INS v. AGUIRRE-AGUIRRE

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Case Basics
Docket No. 
97-1754
Petitioner 
INS
Respondent 
Aguirre-Aguirre
Advocates
(Argued the cause for the petitioner)
(Argued the cause for the respondent)
Tags
Term:
Facts of the Case 

While the Immigration and Nationality Act (INA) provides asylum to aliens who can demonstrate that they will be persecuted if deported, it does not protect aliens who commit "serious nonpolitical crimes" before their arrival in the United States. After burning busses, assaulting passengers, and vandalizing private property in his native Guatemala, Juan Aguiree fled to and, sought asylum in, the United States. Despite Aguirre's claims that his acts constituted political protest, the Board of Immigration Appeals (BIA) overturned an administrative court's finding in favor of asylum. On appeal, the Ninth Circuit reversed as it found the BIA's analysis deficient in three parts: it failed to balance the severity of Aguirre's offenses against the threat of political persecution; it failed to qualify the atrocities of Aguiree's acts in comparison with others it faced in the past; and it did not consider whether Aguree's acts were politically necessary or successful. When the Immigration and Naturalization Service (INS) appealed, the Supreme Court granted certiorari.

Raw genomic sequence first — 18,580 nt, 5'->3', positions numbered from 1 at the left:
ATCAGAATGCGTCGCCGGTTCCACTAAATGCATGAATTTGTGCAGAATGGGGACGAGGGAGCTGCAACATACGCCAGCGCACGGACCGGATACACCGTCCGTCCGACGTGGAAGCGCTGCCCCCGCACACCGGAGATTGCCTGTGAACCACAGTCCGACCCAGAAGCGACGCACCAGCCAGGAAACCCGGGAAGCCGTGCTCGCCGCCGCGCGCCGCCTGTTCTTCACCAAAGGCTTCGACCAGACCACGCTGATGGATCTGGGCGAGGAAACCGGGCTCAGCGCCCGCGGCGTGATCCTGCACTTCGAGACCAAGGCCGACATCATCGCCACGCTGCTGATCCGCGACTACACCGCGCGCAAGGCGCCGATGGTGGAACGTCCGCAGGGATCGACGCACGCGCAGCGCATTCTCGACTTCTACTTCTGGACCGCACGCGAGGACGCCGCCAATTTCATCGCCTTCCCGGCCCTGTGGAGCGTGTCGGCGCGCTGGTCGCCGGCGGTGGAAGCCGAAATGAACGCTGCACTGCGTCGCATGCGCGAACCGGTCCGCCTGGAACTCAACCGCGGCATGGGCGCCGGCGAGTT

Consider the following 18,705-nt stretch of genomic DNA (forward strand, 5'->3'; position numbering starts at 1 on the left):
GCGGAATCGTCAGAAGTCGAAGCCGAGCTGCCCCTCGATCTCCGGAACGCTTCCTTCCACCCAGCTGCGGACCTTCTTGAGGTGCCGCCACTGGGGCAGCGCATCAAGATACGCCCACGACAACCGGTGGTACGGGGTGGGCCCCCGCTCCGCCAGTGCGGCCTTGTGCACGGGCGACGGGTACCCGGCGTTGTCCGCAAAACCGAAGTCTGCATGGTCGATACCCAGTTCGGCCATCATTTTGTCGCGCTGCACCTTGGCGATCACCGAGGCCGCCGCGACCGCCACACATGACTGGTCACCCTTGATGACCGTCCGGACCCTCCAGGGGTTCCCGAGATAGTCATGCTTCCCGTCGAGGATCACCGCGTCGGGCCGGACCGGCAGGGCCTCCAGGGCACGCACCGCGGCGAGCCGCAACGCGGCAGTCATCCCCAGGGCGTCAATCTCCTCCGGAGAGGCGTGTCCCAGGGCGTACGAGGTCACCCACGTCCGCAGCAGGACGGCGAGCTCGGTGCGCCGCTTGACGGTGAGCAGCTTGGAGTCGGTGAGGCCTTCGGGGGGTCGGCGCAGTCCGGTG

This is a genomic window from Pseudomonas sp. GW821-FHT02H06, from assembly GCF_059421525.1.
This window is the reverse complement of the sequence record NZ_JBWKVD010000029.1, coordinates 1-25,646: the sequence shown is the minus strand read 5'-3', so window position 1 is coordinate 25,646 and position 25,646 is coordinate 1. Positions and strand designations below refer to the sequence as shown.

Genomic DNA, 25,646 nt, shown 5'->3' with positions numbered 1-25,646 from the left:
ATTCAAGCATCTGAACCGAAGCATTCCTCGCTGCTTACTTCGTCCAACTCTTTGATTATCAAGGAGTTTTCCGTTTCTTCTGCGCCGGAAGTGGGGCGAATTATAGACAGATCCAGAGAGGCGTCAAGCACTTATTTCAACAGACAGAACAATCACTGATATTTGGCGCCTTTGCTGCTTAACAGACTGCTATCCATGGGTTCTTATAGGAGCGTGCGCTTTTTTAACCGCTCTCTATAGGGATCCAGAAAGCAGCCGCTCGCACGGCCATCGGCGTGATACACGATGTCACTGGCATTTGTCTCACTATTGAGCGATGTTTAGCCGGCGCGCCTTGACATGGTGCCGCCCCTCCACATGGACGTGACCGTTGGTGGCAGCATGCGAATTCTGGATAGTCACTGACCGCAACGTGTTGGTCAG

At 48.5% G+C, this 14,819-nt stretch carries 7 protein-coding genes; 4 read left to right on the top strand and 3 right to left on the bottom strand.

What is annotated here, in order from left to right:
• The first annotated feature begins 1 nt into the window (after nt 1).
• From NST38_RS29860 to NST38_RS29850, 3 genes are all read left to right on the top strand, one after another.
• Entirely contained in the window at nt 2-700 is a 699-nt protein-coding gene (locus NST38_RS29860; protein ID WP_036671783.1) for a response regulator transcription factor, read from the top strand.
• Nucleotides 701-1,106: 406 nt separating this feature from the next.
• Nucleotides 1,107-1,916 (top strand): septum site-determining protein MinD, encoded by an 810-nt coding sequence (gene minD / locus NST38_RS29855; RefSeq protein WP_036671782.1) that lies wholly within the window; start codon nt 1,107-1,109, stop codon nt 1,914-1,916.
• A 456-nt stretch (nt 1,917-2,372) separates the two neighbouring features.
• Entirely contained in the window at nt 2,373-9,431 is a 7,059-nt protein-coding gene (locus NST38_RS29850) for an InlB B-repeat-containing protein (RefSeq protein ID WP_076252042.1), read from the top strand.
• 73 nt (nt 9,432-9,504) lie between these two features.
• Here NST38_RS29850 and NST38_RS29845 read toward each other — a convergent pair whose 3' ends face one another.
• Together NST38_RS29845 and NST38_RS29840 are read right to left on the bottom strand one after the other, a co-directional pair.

Question 

Does the Immigration and Nationality Act require deportation boards, who face aliens that committed nonpolitical crimes prior to seeking asylum, to: balance the severity of the alien's offenses against the threat of political persecution, compare the atrocities of the crimes with others it faced in the past, or consider whether the crimes were politically necessary or successful?

Conclusion 
Decision: 9 votes for INS, 0 vote(s) against
Legal provision: Immigration and Naturalization, Immigration, Nationality, or Illegal Immigration Reform and Immigrant Responsibility Acts, as amended

No. In a unanimous opinion, the Court noted that withholding of deportation is mandatory if an alien establishes that it is more likely than not that he or she will suffer political persecution if deported. The Court added that the BIA was not required to balance the severity of the acts in question against threats of political persecution, compare the actions with others, or pronounce on their political success or necessity. Likelihood of political persecution is the overarching issue when considering an alien's deportability, followed by a determination of whether the crimes at issue were serious and nonpolitical.

Cite this Page
INS v. AGUIRRE-AGUIRRE. The Oyez Project at IIT Chicago-Kent College of Law. 23 October 2014. <http://www.oyez.org/cases/1990-1999/1998/1998_97_1754>.
INS v. AGUIRRE-AGUIRRE, The Oyez Project at IIT Chicago-Kent College of Law, http://www.oyez.org/cases/1990-1999/1998/1998_97_1754 (last visited October 23, 2014).
"INS v. AGUIRRE-AGUIRRE," The Oyez Project at IIT Chicago-Kent College of Law, accessed October 23, 2014, http://www.oyez.org/cases/1990-1999/1998/1998_97_1754.